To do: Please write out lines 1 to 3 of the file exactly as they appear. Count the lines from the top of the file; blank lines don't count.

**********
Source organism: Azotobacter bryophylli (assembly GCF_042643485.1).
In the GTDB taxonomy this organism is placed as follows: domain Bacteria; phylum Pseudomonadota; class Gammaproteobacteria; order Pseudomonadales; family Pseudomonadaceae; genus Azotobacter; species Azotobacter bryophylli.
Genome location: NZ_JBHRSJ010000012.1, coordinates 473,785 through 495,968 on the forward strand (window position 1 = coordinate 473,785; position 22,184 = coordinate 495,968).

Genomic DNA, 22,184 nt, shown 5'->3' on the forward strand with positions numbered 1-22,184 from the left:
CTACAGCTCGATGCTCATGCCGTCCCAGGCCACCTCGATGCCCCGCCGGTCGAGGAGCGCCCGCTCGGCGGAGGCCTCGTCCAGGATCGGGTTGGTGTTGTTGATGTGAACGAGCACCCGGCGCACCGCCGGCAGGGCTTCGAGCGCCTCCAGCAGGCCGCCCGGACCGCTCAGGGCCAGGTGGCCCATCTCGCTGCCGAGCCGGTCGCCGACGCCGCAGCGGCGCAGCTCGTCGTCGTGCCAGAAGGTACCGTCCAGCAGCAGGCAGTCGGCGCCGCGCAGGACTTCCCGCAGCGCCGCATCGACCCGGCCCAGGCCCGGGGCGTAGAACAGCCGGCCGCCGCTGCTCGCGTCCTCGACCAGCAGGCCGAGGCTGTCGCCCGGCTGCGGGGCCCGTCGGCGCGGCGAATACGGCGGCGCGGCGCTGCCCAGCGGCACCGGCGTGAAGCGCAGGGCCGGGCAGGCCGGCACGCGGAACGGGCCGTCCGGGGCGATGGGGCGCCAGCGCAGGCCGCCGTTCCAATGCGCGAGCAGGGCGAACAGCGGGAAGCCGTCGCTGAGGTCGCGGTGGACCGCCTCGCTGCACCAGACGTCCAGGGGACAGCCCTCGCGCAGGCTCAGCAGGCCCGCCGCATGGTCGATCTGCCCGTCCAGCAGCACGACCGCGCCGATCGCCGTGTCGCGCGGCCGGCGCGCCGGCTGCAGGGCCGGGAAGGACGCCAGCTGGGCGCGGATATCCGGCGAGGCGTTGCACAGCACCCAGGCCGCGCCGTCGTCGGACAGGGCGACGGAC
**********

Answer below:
Source organism: Azotobacter bryophylli (assembly GCF_042643485.1).
In the GTDB taxonomy this organism is placed as follows: domain Bacteria; phylum Pseudomonadota; class Gammaproteobacteria; order Pseudomonadales; family Pseudomonadaceae; genus Azotobacter; species Azotobacter bryophylli.
Genome location: NZ_JBHRSJ010000012.1, coordinates 473,785 through 495,968 on the forward strand (window position 1 = coordinate 473,785; position 22,184 = coordinate 495,968).